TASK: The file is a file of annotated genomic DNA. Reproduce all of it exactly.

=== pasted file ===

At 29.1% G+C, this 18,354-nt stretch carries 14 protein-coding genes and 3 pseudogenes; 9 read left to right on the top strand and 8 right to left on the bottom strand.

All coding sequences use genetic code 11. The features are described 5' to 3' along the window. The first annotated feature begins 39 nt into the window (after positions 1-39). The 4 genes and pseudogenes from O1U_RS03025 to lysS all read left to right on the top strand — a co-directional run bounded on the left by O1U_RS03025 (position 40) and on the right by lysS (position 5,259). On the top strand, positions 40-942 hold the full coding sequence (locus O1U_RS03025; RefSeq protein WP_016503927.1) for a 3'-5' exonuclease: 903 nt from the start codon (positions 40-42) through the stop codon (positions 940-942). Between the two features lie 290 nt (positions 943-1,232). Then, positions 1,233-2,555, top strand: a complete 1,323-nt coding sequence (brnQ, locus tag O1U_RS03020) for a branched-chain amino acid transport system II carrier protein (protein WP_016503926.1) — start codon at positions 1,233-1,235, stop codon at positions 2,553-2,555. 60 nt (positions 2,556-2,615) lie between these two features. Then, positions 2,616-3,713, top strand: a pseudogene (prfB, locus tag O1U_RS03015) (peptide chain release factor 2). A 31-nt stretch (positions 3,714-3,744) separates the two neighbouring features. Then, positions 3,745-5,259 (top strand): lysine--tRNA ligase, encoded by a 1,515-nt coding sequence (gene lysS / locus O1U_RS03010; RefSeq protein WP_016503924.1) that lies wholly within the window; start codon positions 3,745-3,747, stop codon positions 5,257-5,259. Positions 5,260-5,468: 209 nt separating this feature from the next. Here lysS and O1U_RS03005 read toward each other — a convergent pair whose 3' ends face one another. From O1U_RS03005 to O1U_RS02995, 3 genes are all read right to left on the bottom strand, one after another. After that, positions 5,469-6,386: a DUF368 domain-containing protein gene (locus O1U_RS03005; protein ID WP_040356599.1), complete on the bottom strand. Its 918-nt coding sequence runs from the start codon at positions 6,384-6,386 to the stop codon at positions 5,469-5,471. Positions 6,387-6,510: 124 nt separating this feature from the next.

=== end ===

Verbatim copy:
At 29.1% G+C, this 18,354-nt stretch carries 14 protein-coding genes and 3 pseudogenes; 9 read left to right on the top strand and 8 right to left on the bottom strand.

All coding sequences use genetic code 11. The features are described 5' to 3' along the window. The first annotated feature begins 39 nt into the window (after positions 1-39). The 4 genes and pseudogenes from O1U_RS03025 to lysS all read left to right on the top strand — a co-directional run bounded on the left by O1U_RS03025 (position 40) and on the right by lysS (position 5,259). On the top strand, positions 40-942 hold the full coding sequence (locus O1U_RS03025; RefSeq protein WP_016503927.1) for a 3'-5' exonuclease: 903 nt from the start codon (positions 40-42) through the stop codon (positions 940-942). Between the two features lie 290 nt (positions 943-1,232). Then, positions 1,233-2,555, top strand: a complete 1,323-nt coding sequence (brnQ, locus tag O1U_RS03020) for a branched-chain amino acid transport system II carrier protein (protein WP_016503926.1) — start codon at positions 1,233-1,235, stop codon at positions 2,553-2,555. 60 nt (positions 2,556-2,615) lie between these two features. Then, positions 2,616-3,713, top strand: a pseudogene (prfB, locus tag O1U_RS03015) (peptide chain release factor 2). A 31-nt stretch (positions 3,714-3,744) separates the two neighbouring features. Then, positions 3,745-5,259 (top strand): lysine--tRNA ligase, encoded by a 1,515-nt coding sequence (gene lysS / locus O1U_RS03010; RefSeq protein WP_016503924.1) that lies wholly within the window; start codon positions 3,745-3,747, stop codon positions 5,257-5,259. Positions 5,260-5,468: 209 nt separating this feature from the next. Here lysS and O1U_RS03005 read toward each other — a convergent pair whose 3' ends face one another. From O1U_RS03005 to O1U_RS02995, 3 genes are all read right to left on the bottom strand, one after another. After that, positions 5,469-6,386: a DUF368 domain-containing protein gene (locus O1U_RS03005; protein ID WP_040356599.1), complete on the bottom strand. Its 918-nt coding sequence runs from the start codon at positions 6,384-6,386 to the stop codon at positions 5,469-5,471. Positions 6,387-6,510: 124 nt separating this feature from the next.